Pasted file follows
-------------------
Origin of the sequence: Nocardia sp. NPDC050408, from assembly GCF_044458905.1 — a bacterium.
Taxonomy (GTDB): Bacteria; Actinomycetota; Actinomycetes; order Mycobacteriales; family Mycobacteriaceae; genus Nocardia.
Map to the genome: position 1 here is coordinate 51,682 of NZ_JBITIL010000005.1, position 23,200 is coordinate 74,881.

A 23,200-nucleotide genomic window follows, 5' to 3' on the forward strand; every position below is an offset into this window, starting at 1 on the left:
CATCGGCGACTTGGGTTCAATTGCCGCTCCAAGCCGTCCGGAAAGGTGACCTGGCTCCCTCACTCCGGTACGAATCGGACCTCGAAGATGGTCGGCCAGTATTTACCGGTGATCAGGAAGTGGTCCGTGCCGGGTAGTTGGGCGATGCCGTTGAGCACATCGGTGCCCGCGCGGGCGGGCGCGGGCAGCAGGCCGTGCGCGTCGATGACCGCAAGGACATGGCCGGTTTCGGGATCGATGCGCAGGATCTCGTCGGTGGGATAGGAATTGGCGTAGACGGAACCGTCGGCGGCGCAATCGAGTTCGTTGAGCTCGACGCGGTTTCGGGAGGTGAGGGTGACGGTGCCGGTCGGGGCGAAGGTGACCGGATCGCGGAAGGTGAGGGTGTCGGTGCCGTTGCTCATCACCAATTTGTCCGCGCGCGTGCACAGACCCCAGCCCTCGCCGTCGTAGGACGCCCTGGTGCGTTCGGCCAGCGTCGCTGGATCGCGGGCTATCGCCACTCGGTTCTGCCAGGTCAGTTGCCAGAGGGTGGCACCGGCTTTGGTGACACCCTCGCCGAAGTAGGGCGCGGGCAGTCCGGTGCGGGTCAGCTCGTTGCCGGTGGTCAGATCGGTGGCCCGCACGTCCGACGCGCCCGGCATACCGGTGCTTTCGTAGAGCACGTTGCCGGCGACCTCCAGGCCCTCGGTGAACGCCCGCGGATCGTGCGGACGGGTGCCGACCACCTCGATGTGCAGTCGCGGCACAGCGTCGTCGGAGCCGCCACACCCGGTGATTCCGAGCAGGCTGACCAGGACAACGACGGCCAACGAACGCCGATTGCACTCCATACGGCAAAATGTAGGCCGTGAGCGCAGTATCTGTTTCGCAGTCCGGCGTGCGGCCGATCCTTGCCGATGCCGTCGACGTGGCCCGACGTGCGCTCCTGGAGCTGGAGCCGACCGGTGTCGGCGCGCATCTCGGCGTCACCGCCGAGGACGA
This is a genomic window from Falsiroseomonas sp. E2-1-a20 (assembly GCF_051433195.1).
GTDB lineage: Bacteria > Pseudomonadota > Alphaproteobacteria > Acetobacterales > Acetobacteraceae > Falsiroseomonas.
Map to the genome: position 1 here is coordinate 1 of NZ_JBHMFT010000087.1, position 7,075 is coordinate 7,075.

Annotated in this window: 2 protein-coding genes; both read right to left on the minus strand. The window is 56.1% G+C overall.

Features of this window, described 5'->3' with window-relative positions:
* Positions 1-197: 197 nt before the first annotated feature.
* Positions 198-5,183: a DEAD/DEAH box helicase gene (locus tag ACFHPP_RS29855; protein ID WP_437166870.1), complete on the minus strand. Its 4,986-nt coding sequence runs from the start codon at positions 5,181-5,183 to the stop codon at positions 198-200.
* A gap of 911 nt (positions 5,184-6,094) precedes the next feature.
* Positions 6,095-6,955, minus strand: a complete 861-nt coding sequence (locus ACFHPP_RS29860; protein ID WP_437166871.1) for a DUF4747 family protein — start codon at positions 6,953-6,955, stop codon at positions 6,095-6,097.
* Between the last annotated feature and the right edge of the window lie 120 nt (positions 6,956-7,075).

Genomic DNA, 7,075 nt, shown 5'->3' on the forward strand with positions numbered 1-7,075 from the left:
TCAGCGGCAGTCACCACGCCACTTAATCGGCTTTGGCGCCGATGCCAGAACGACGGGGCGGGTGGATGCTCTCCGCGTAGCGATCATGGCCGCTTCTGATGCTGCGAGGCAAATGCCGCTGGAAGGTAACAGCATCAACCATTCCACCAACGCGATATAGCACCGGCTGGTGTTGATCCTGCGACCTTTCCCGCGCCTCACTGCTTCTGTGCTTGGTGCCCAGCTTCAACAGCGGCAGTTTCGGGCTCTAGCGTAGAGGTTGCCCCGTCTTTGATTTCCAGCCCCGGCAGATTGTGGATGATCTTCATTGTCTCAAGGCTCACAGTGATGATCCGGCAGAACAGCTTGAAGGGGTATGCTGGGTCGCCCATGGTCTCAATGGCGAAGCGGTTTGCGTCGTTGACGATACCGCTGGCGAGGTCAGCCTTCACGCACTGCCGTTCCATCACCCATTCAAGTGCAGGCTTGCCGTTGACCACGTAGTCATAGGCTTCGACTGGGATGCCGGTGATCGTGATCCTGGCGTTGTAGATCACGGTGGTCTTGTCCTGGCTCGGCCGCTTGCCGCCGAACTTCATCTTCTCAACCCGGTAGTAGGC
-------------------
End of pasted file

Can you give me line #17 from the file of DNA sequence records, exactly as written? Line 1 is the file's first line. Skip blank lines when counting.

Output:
TCAGCGGCAGTCACCACGCCACTTAATCGGCTTTGGCGCCGATGCCAGAACGACGGGGCGGGTGGATGCTCTCCGCGTAGCGATCATGGCCGCTTCTGATGCTGCGAGGCAAATGCCGCTGGAAGGTAACAGCATCAACCATTCCACCAACGCGATATAGCACCGGCTGGTGTTGATCCTGCGACCTTTCCCGCGCCTCACTGCTTCTGTGCTTGGTGCCCAGCTTCAACAGCGGCAGTTTCGGGCTCTAGCGTAGAGGTTGCCCCGTCTTTGATTTCCAGCCCCGGCAGATTGTGGATGATCTTCATTGTCTCAAGGCTCACAGTGATGATCCGGCAGAACAGCTTGAAGGGGTATGCTGGGTCGCCCATGGTCTCAATGGCGAAGCGGTTTGCGTCGTTGACGATACCGCTGGCGAGGTCAGCCTTCACGCACTGCCGTTCCATCACCCATTCAAGTGCAGGCTTGCCGTTGACCACGTAGTCATAGGCTTCGACTGGGATGCCGGTGATCGTGATCCTGGCGTTGTAGATCACGGTGGTCTTGTCCTGGCTCGGCCGCTTGCCGCCGAACTTCATCTTCTCAACCCGGTAGTAGGC